Adjacent the circulation variable chamber (12) there is a pair of side pneumatic variable chambers (11) acting as means for compressing the circulation chamber (12) to eject blood towards the outlet (5) of receptacle (4).
Said pneumatic variable chambers (11) may comprise flexible wall bags located between the receptacle (4) walls and the circulation variable chamber (12), or they may comprise simple cavities limited by said receptacle (housing) walls and said circulation variable chamber (12).
Flexible bags forming the variable chambers (11) (12) may be made of flexible medical grade polyurethane, obtained by repeated immersion (dipping procedure), by injection molding under high pressure or by vacuum molding.
At the contact region between pneumatic variable chambers (11) and the circulation variable chamber (12) there is a set of compressing plates (pusher plates) (13) cooperating with the action of the pneumatic chambers (11) over the circulation variable chamber (12).
These compressing plates (13) may be made of polyurethane. In one of the embodiments, they may have relatively flexible strips, as a means for transmitting linear contraction of the skeletal muscle (Argentine Patent No 254,8989 and U.S. Pat. No. 5,456,715)
Within each pneumatic variable chamber (11) a pneumatic diffuser (9) may be included, consisting of a plate which, having a plurality of holes (26), is interposed between the connection with the pulsating pneumatic auxiliary unit (8) and the circulation variable chamber (12).
In an alternative embodiment, the plurality of holes (26) of the pneumatic flow diffuser (9) are concentrated at the bottom thereof, proximally to the receptacle apex and distally with respect to the inlet region (3) and outlet region (5) thereof.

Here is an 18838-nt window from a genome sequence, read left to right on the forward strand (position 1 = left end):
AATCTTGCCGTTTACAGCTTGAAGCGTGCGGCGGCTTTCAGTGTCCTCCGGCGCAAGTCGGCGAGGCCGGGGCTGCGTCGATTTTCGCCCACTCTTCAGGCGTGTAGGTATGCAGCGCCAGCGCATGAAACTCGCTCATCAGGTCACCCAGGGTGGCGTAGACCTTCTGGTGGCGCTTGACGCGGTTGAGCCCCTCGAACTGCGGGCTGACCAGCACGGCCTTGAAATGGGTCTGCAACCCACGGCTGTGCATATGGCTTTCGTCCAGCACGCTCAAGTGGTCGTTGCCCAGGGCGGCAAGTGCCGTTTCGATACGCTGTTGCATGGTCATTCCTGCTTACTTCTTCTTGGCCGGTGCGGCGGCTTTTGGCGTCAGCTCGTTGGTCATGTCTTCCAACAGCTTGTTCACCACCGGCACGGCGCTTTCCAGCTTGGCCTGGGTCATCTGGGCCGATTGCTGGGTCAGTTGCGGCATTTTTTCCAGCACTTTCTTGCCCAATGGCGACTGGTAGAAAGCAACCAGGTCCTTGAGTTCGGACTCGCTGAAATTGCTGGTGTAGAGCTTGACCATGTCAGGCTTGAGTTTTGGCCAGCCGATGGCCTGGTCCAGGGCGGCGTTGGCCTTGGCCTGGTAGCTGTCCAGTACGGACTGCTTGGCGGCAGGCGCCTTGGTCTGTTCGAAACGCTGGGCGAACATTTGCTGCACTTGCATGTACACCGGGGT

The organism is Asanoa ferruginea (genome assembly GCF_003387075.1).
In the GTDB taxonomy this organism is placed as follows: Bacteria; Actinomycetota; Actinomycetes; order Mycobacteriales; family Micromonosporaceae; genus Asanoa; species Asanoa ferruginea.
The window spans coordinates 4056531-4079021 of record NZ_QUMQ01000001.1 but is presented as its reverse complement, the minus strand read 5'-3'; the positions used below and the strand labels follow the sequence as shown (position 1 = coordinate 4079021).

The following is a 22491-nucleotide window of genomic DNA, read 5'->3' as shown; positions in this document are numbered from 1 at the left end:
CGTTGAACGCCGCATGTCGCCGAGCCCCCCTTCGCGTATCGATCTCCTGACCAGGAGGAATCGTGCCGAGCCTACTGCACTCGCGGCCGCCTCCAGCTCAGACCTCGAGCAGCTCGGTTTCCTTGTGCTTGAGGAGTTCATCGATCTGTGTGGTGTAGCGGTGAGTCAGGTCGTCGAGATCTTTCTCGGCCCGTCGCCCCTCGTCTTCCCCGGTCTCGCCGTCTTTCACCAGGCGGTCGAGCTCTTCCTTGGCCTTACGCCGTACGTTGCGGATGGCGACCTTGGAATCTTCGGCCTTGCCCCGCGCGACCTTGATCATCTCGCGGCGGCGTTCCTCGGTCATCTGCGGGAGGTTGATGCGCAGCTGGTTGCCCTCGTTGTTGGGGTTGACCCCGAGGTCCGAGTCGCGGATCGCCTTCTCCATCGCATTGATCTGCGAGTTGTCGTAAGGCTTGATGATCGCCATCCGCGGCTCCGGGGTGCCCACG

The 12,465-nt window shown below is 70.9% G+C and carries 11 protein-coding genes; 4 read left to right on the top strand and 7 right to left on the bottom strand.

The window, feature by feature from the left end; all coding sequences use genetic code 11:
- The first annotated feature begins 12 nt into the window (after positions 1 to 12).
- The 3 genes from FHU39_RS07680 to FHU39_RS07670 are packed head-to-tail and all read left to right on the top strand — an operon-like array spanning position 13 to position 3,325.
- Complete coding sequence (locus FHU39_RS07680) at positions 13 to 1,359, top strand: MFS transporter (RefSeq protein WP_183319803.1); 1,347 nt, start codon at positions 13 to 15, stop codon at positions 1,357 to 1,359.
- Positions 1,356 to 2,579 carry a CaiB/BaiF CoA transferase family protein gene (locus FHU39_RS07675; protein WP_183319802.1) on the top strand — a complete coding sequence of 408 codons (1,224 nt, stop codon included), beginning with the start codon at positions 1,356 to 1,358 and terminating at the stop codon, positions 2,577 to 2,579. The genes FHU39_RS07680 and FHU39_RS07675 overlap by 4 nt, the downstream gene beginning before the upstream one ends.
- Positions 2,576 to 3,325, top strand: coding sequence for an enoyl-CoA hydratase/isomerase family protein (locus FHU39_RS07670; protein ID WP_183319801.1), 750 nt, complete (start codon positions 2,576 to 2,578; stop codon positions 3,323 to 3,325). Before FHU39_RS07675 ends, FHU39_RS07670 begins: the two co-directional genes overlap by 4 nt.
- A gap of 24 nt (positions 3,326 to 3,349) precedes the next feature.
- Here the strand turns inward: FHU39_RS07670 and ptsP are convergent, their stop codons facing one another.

On the other hand, pneumatic variable chambers (11) are connected (10) to a pulsating pneumatic auxiliary unit (driver) (8).
The pulsating pneumatic auxiliary unit (8) is mainly comprised by a portable box containing its forming elements; a pneumatic compressing engine supplying reverse pressures; a set of electrovalves which, monitored by an electronic circuit with microcontrollers, actuate the blood filling and ejection stages of receptacle (4); rechargeable batteries; and an emergency redundant unit.
In a further alternative embodiment, the pulsating pneumatic auxiliary unit (8) comprises two identical units, similar and redundant, interconnected by means of an automatic switching circuit acting at intervals determined by a timer circuit. It also includes an alarm signaling failure of each redundant unit.
The left ventricular assist system (LVAS) of the invention may be installed with the blood intake for filling the pump directly from the left ventricle chamber inserting a 20 mm ID cannula through its apex, as shown in FIG. 1 of Argentine patent No. 254,898 and U.S. Pat. No. 5,456,715. In this case, the process is applied to extremely urgent cases in which it is required the application of extra corporeal circulation to maintain the patient alive or also during conventional heart surgery in which the patient, after surgical process, is under cardiogenic shock (stunning heart with viable myocardial tissue). In these cases, the approach to have access to the patient's thoracic cavity is by means of a median sternotomy and the graft-connector of the pump outlet must be sutured to the ascending aorta or to the aortic arch.
Further, in the instant invention and provided the patient is hemodynamically stable which allows a programmed assistance, the heart is reached through a left thoracotomy The suture to the wall of the left atrium with the special atrial prosthesis has been already disclosed. In this case, filling of blood during diastolic period of the pump is carried out by means of the atriostomy, without introducing cannulae into the heart chambers and with the patient's heart beating. This is the selected technique, mainly with the process is intended for recovering the ill cardiac muscle (LVAS-bridge to myocardial recovery).
Upon practicing the invention, it is obvious that modifications may be introduced concerning construction and shape details, without departing from the basic principles of the invention as indicated in the annexed claims.